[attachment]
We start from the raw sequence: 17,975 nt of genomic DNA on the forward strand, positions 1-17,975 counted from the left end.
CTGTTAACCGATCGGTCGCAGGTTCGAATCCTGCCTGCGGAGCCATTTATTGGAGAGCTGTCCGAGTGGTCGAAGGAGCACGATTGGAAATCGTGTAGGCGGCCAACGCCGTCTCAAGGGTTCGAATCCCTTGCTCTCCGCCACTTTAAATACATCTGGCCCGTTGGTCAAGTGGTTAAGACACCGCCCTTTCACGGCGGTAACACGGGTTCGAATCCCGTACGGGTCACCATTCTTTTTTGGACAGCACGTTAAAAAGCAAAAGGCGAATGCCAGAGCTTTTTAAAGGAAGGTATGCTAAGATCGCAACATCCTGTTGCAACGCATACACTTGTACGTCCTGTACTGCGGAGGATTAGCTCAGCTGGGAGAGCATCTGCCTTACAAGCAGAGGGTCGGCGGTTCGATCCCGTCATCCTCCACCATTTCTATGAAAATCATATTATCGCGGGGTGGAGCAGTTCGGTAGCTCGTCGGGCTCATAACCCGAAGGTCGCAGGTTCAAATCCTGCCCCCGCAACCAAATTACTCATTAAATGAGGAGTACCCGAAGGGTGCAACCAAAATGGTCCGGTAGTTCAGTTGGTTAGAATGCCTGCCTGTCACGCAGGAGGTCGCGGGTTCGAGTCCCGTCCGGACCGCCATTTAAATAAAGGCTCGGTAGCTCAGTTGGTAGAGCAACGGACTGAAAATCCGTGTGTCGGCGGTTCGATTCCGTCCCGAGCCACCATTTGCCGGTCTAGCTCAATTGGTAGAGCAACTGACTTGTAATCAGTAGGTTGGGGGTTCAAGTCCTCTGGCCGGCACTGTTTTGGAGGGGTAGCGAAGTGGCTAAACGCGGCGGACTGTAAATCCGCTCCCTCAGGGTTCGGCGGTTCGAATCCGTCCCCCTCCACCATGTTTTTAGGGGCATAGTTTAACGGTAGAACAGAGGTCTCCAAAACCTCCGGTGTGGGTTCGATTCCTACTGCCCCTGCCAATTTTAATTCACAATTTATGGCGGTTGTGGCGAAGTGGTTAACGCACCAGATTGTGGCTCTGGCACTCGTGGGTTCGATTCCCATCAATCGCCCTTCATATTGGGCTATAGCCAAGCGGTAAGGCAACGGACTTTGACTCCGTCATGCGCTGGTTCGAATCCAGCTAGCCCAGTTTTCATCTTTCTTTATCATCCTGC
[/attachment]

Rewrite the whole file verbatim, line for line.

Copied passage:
We start from the raw sequence: 17,975 nt of genomic DNA on the forward strand, positions 1-17,975 counted from the left end.
CTGTTAACCGATCGGTCGCAGGTTCGAATCCTGCCTGCGGAGCCATTTATTGGAGAGCTGTCCGAGTGGTCGAAGGAGCACGATTGGAAATCGTGTAGGCGGCCAACGCCGTCTCAAGGGTTCGAATCCCTTGCTCTCCGCCACTTTAAATACATCTGGCCCGTTGGTCAAGTGGTTAAGACACCGCCCTTTCACGGCGGTAACACGGGTTCGAATCCCGTACGGGTCACCATTCTTTTTTGGACAGCACGTTAAAAAGCAAAAGGCGAATGCCAGAGCTTTTTAAAGGAAGGTATGCTAAGATCGCAACATCCTGTTGCAACGCATACACTTGTACGTCCTGTACTGCGGAGGATTAGCTCAGCTGGGAGAGCATCTGCCTTACAAGCAGAGGGTCGGCGGTTCGATCCCGTCATCCTCCACCATTTCTATGAAAATCATATTATCGCGGGGTGGAGCAGTTCGGTAGCTCGTCGGGCTCATAACCCGAAGGTCGCAGGTTCAAATCCTGCCCCCGCAACCAAATTACTCATTAAATGAGGAGTACCCGAAGGGTGCAACCAAAATGGTCCGGTAGTTCAGTTGGTTAGAATGCCTGCCTGTCACGCAGGAGGTCGCGGGTTCGAGTCCCGTCCGGACCGCCATTTAAATAAAGGCTCGGTAGCTCAGTTGGTAGAGCAACGGACTGAAAATCCGTGTGTCGGCGGTTCGATTCCGTCCCGAGCCACCATTTGCCGGTCTAGCTCAATTGGTAGAGCAACTGACTTGTAATCAGTAGGTTGGGGGTTCAAGTCCTCTGGCCGGCACTGTTTTGGAGGGGTAGCGAAGTGGCTAAACGCGGCGGACTGTAAATCCGCTCCCTCAGGGTTCGGCGGTTCGAATCCGTCCCCCTCCACCATGTTTTTAGGGGCATAGTTTAACGGTAGAACAGAGGTCTCCAAAACCTCCGGTGTGGGTTCGATTCCTACTGCCCCTGCCAATTTTAATTCACAATTTATGGCGGTTGTGGCGAAGTGGTTAACGCACCAGATTGTGGCTCTGGCACTCGTGGGTTCGATTCCCATCAATCGCCCTTCATATTGGGCTATAGCCAAGCGGTAAGGCAACGGACTTTGACTCCGTCATGCGCTGGTTCGAATCCAGCTAGCCCAGTTTTCATCTTTCTTTATCATCCTGC